The Justice Department's antitrust division yesterday recommended rejection of an application for a joint operating agreement between The Detroit Free Press and The Detroit News.

The recommendation to administrative law judge Morton Needelman said the owners of the two papers, "had not met their burden" under the Newspaper Preservation Act, which requires them to show that one paper would fail without the partial merger allowed under the law designed to prevent the loss of competing newspapers.

The Detroit papers are owned by two of the nation's richest newspaper chains, Gannett Co. Inc. of Rosslyn and Knight Ridder Inc. of Miami. As explained to reporters by Justice Department spokesman Patrick Korten, the antitrust division argued that Knight Ridder's Detroit Free Press was not a failing newspaper.

Although the companies that own the two papers had said their combined losses from 1981 to 1986 were $131 million, the antitrust lawyers argued that the losses were incurred in part because the two papers were engaged in a fight for "dominance" that kept ad revenue low and maintained newspaper prices for consumers at the lowest in any major metropolitan market.

During hearings in August, owners of the papers said that without the JOA, the Free Press would fold.

Alvah H. Chapman Jr., chairman of Knight Ridder, said during the hearings that if the JOA were denied "it would be my recommendation to the Knight-Ridder board that they take steps to close down the Free Press and dispose of its assets."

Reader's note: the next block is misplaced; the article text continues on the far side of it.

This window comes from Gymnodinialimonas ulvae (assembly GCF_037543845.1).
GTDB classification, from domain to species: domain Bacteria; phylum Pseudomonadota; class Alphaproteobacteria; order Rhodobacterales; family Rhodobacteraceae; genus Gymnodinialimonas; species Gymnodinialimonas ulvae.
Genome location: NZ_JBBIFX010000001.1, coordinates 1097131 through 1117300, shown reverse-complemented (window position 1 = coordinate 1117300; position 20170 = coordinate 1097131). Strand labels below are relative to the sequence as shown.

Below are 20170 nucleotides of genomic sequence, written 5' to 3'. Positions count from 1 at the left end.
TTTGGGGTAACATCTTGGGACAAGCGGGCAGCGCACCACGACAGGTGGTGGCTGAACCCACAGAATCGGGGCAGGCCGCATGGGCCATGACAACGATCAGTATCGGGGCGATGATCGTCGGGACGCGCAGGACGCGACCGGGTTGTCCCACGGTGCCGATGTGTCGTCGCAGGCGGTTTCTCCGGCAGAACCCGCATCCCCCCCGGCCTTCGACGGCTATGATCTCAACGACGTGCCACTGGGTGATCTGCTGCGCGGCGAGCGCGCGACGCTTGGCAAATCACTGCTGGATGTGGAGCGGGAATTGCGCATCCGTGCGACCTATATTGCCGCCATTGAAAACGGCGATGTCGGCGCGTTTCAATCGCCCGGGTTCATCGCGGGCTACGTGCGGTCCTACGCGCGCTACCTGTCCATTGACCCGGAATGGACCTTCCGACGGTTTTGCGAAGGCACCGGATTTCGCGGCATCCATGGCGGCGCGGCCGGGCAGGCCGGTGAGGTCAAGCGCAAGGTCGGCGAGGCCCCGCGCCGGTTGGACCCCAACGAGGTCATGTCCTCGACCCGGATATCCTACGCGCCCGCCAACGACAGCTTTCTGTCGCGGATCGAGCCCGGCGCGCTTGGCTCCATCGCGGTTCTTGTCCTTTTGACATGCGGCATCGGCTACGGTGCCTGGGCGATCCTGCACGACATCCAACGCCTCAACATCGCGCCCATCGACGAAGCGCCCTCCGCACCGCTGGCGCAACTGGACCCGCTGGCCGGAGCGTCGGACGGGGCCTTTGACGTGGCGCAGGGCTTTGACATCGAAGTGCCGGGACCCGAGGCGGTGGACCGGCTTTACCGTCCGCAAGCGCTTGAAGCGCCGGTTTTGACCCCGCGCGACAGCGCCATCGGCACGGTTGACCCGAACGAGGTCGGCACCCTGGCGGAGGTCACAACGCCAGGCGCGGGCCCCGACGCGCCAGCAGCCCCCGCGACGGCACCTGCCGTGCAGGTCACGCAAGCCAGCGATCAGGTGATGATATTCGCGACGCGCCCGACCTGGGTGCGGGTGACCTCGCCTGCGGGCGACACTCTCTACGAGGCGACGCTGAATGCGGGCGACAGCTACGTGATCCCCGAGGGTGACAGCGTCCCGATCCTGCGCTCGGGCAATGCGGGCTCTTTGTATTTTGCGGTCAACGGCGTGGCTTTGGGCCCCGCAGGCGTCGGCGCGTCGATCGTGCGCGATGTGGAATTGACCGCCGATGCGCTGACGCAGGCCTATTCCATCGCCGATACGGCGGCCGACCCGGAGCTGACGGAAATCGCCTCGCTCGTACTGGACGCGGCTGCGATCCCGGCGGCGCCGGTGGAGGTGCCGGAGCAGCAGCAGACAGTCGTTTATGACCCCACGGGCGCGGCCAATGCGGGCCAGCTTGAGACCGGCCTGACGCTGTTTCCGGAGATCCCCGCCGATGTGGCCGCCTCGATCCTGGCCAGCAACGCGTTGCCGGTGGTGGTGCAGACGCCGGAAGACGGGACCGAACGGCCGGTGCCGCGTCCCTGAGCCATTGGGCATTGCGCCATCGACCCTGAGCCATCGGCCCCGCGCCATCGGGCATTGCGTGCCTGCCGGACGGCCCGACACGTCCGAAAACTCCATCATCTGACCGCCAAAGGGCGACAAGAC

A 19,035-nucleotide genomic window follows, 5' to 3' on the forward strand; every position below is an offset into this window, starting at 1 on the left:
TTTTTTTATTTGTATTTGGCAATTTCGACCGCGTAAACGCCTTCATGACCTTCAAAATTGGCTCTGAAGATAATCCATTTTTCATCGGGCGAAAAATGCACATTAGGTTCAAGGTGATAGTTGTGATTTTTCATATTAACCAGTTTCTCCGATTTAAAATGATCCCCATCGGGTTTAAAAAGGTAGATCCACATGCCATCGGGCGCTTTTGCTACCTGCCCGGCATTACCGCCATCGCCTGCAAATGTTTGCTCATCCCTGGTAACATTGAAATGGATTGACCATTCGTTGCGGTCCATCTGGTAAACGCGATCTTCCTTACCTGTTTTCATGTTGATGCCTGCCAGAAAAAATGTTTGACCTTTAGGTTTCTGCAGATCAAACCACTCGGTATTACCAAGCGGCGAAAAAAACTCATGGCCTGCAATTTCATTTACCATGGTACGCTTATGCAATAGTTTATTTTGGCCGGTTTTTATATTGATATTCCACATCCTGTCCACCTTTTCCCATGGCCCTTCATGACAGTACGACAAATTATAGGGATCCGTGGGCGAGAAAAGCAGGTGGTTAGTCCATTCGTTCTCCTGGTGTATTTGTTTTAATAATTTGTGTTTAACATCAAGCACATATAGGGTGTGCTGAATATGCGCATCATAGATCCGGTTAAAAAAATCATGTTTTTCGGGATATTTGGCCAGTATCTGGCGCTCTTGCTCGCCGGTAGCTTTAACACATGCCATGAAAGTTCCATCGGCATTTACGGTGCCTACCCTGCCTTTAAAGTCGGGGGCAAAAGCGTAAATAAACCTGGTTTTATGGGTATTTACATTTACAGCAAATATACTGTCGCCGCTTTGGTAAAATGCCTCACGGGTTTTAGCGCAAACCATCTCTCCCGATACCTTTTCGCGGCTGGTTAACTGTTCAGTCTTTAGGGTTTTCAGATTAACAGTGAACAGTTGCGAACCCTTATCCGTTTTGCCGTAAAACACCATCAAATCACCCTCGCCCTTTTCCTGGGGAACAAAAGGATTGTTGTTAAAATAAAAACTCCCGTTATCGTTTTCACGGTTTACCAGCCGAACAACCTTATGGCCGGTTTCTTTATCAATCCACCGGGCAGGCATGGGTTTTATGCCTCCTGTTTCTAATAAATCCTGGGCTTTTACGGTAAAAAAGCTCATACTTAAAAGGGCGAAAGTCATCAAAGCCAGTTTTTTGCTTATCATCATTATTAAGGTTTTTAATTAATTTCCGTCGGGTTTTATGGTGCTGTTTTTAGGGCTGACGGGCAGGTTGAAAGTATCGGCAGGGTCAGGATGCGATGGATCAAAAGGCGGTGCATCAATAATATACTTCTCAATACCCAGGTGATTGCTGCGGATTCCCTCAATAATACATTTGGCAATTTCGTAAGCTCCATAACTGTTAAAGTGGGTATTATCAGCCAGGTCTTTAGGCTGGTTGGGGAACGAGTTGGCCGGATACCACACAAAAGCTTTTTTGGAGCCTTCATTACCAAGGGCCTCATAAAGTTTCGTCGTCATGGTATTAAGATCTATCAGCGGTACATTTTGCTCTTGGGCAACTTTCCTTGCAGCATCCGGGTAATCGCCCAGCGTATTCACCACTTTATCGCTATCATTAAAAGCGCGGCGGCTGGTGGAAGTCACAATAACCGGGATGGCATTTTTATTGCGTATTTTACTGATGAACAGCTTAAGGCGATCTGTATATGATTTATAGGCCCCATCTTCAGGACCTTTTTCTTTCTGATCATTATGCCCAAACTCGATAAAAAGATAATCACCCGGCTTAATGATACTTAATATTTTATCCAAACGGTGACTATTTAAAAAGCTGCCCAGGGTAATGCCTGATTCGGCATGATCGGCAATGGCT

The final decision on the joint agreement -- the largest ever proposed under the 1970 law -- will be made by Attorney General Edwin Meese III, who is not bound by the antitrust division's recommendation or administrative law judge's decision.

The Detroit application, which would allow a merger of most business operations of the two papers while the two news staffs would continue to compete, has become controversial because it involves two of the nation's largest newspaper chains and would allow them to split any profits 50-50 after the first five years of the 100-year agreement.

Gannett, the nation's largest newspaper chain, bought the Detroit News last year for $717 million. Besides the Free Press, Knight Ridder owns several of the largest and most prestigious papers in the country, including The Miami Herald and The Philadelphia Inquirer.

The antitrust division's brief said the 50-50 profit split proposed by the two chains was "a strong indication that the parties viewed their relative competitive positions as comparable" and that neither paper was failing as defined by the law.

Contacted by United Press International, Chapman said the antitrust division's decision "was not totally unexpected. The antitrust division of the Justice Department has been consistently opposed to the Newspaper Preservation Act of 1970."

Figures as of March show that the News sells 678,399 daily papers compared with 639,729 for the Free Press. On Sunday, the News has a circulation of 839,319, compared with 724,342 for the Free Press.